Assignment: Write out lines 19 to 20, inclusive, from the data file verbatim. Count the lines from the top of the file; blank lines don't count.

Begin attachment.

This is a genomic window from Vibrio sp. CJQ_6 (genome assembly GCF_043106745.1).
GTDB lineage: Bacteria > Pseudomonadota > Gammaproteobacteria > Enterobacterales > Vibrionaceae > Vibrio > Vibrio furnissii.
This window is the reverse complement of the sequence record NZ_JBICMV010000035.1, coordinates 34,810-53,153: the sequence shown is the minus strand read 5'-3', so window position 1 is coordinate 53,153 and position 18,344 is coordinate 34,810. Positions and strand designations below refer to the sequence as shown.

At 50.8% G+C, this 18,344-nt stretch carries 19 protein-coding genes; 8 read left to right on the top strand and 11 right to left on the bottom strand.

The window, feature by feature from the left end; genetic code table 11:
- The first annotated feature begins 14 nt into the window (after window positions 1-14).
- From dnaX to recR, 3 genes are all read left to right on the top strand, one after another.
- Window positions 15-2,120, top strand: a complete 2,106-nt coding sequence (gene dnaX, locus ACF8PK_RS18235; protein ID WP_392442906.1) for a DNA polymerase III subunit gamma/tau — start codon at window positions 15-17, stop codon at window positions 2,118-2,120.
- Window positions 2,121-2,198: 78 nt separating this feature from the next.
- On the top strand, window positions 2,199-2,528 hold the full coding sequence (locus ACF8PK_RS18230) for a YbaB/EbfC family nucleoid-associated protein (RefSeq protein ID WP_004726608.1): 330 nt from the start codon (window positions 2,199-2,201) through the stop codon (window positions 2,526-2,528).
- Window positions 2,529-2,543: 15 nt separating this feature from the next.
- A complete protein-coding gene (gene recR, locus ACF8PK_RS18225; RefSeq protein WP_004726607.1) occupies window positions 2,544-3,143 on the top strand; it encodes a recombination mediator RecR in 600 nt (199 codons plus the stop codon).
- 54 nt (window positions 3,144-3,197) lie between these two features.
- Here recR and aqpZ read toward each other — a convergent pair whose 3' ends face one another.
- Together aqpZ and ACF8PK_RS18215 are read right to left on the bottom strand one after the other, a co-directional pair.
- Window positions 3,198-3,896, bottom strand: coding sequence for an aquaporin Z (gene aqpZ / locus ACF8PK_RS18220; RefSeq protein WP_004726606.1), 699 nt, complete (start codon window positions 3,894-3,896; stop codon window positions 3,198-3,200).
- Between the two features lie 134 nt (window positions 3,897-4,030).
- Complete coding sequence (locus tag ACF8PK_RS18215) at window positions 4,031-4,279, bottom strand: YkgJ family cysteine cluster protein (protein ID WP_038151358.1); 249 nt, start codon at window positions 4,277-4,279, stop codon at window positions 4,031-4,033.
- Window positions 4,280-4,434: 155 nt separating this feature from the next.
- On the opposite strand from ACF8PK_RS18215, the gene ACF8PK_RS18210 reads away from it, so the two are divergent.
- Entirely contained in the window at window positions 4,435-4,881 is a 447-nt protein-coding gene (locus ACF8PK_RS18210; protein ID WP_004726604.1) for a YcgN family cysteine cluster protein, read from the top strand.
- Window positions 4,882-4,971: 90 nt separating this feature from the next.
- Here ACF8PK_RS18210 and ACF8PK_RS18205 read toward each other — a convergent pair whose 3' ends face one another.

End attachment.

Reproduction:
- Window positions 4,280-4,434: 155 nt separating this feature from the next.
- On the opposite strand from ACF8PK_RS18215, the gene ACF8PK_RS18210 reads away from it, so the two are divergent.